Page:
I know how much you love transfer rumors great and small, but I regret to inform you that we must take a break from the speculation to focus on actual football. Bummer, I know. Now that the winter break is mercifully over, athletes the world over will go back to work just like us regular folk, and for Roma that means a trip to the Marassi to take on the Genoa Cricket and Football Club.
On the surface, this seems like a walk over. Not only are Genoa mired in 12th place, they lost three of their four matches prior to the break, and, adding further insult to injury, Genoa sold off two of their best players over the break, Tomas Rincon to Rom...I mean Juventus and Leonardo Pavoletti to Napoli, and have yet to replace either of them.
Genoa v. Roma: January 8, 15:00 CET/9:00 EST. Stadio Luigi Ferraris, Genoa.
However, as we all know, Roma has struggled on the road this season, winning only one of their past four matches away from the Olimpico, so victory tomorrow is anything but assured.
Maybe They’re Better at Cricket?
You may have noticed that I often refer to Genoa by their formal name, the Genoa Cricket and Football Club, and I have no reason why, I just like the ring of it, but GCFC is actually one of the oldest football club’s on the planet, and by extension the universe, so it’s only right we address them in the formal usted form, right?
Anyway, back to it. No matter what you call them, Genoa has struggled mightily this season, throwing up a -1 goal differential through the season’s first 18 matches, though that’s impressive compared to the -19 differential hoisted up by Pescara and Palermo; everything is relative, right?
Point being, now that Rincon and Pavoletti have been sold off, Genoa is just another nondescript midtable team; nothing spectacular, nothing horrific, they just exist. But that doesn’t mean there isn’t reason to watch tomorrow.
Genoa still boasts one of the most intriguing young keepers in the game/Journey cover band frontman Mattia Perin. While Perin has lost a bit of luster in the eyes of Italians, largely due to the emergence of Donnarumma, he’s still just 24-years-old, a preschooler by keeper standards. Put this kid behind a decent defense and midfield, and we may yet see the keeper of the future so many pundits portended a few years ago.
Outside of Perin’s occasional Roma connections, the Griffins have a few other would be and former Romans, most notably Nicolas Burdisso. Nico, everyone’s favorite borderline psychotic, was a fan favorite during his time in Rome and at 35-years-old he’s still plugging along, leading Genoa in minutes played. Diego Laxalt, Genoa’s 23-year-old Uruguayan midfielder, has been mentioned as a possible transfer target this winter as well; he’s young and has oodles of Serie A experience, so he might be a good speculative play.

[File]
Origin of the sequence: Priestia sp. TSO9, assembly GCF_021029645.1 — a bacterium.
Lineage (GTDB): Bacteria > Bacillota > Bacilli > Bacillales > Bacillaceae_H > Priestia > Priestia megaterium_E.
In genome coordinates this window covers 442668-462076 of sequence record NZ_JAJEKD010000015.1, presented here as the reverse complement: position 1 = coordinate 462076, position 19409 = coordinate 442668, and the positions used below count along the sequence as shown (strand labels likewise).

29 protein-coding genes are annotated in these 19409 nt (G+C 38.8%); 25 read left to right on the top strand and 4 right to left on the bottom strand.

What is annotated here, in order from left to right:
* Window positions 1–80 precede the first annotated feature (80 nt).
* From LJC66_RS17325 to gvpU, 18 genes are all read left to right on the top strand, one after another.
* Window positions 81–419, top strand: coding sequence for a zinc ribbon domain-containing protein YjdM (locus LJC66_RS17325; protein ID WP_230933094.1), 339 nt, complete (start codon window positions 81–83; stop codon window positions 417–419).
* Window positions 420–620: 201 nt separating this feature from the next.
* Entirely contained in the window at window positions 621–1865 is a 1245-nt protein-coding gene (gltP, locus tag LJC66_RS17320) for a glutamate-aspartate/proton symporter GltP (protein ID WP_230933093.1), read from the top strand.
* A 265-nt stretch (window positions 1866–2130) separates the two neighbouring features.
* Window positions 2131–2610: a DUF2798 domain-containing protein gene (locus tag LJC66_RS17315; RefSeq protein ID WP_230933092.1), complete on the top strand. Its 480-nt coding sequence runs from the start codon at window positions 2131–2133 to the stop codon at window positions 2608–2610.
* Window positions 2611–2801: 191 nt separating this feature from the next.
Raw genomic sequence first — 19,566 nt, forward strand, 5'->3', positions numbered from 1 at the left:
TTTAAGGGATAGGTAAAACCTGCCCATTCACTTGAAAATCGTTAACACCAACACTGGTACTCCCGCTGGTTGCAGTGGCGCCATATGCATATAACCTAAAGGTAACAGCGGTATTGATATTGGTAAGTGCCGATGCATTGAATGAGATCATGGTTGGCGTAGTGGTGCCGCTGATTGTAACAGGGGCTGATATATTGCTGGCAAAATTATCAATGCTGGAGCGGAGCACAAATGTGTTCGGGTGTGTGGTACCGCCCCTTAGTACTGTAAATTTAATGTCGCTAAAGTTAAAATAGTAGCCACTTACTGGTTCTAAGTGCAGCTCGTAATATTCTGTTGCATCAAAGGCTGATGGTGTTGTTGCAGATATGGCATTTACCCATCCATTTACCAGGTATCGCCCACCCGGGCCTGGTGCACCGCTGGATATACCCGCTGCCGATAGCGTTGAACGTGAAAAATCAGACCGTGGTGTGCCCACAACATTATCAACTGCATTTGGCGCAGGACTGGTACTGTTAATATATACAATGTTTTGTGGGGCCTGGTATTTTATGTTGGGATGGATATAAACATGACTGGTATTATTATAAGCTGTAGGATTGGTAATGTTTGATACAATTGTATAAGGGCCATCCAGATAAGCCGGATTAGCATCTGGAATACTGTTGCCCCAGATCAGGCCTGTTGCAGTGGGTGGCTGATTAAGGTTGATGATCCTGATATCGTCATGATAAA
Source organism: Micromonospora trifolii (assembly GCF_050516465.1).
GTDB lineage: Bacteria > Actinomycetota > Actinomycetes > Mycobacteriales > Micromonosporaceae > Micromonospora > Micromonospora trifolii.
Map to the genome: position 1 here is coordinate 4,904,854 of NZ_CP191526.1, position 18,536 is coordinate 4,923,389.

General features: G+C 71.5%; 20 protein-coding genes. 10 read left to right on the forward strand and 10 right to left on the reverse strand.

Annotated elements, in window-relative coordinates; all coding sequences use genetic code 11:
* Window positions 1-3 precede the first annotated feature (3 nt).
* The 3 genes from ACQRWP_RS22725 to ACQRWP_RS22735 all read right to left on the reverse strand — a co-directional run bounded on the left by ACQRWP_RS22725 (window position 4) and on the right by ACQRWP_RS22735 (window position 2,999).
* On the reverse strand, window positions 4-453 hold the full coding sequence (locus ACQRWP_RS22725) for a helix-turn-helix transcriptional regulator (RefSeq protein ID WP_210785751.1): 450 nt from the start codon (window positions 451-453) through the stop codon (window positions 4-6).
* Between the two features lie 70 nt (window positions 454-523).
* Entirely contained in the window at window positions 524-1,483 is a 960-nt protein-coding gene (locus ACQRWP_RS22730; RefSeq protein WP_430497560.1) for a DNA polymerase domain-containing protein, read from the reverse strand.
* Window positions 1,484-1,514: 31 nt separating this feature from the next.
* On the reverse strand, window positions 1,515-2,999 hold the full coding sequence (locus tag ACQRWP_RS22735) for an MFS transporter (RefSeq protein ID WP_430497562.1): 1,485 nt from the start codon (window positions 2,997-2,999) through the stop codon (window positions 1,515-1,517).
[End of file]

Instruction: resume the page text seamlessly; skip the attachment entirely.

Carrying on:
But that’s about it, Genoa is a decidedly average club, one that seems to be trending downwards, but at home, where they’ve been pretty solid, they’ll still present quite a challenge for a suddenly short shrifted Roma squad.
Has Anyone Seen Salah?
Now that Mohamed Salah has been officially conscripted into the Egyptian National Team for this winter’s AFCON, Roma are missing their biggest attacking threat, so the manner in which Luciano Spalletti copes with this tomorrow could be quite telling—will he opt for a like-for-like six week exchange of Stephan El Shaarawy or roll with a completely different formation?
Whatever the case may be, tomorrow is the first of potentially six or seven matches without Salah, so they’d better figure it out quick. The obvious solution, one that seems to have swept over the internet in the past 24 hours, is to throw SES into Salah’s spot on the right wing, with Diego Perotti slotting in on the left and Radja Nainggolan remaining the number 10 by default.
It is the obvious solution for a number of reasons, chief among them there is no other option on the wing. With Juan Iturbe gone and with Gerson yet to impress, El Shaarawy is option A through Z. Fortunately, El Shaarawy seems to be rounding back into form and was particularly effective against Chievo before the break. This could be a huge opportunity for El Shaarawy to cement his place in the rotation, throwing another wrinkle into Roma’s attack. If he makes the most of this opportunity, it would be like a de facto transfer.
Beyond that, it’s business as usual for Spalletti’s squad. Thomas Vermaelen continues his impressive injury streak, this time falling prey to a calf injury, while Francesco Totti remains in doubt due to an Achilles issue. All of which simply means that Roma’s starting XI will probably have to play upwards of 70 minutes tomorrow, as the only viable sub off the bench would seem to be one of Emerson, Antonio Rüdiger or Bruno Peres; in other words, the one who is left out of the starting lineup.
And that, my friends, is the ugly, pulsating pimple on Roma’s otherwise flawless face; there is simply no depth. Edin Dzeko has no backup, Vermaelen and Totti are constantly dealing with a variety of sprains and strains, Leandro Paredes’ ankle is the Rubik’s cube of Roma injuries, while Gerson is still working on his sea legs, and I’m not even sure Mario Rui is a real entity at this point; he’s the drop bear of this club.
Suffice it to say, there is work to be done this winter, but in the here and now, Roma simply needs to seize the initiative in this match early. If they let Genoa hang around into the second half, the momentum can turn in an instant. Genoa isn’t much to look at, but they have nothing to lose, a luxury not currently afforded to Roma, not with Napoli newly reinforced and hot on their heels.
2017 is a crucial year for Roma, and it all starts tomorrow.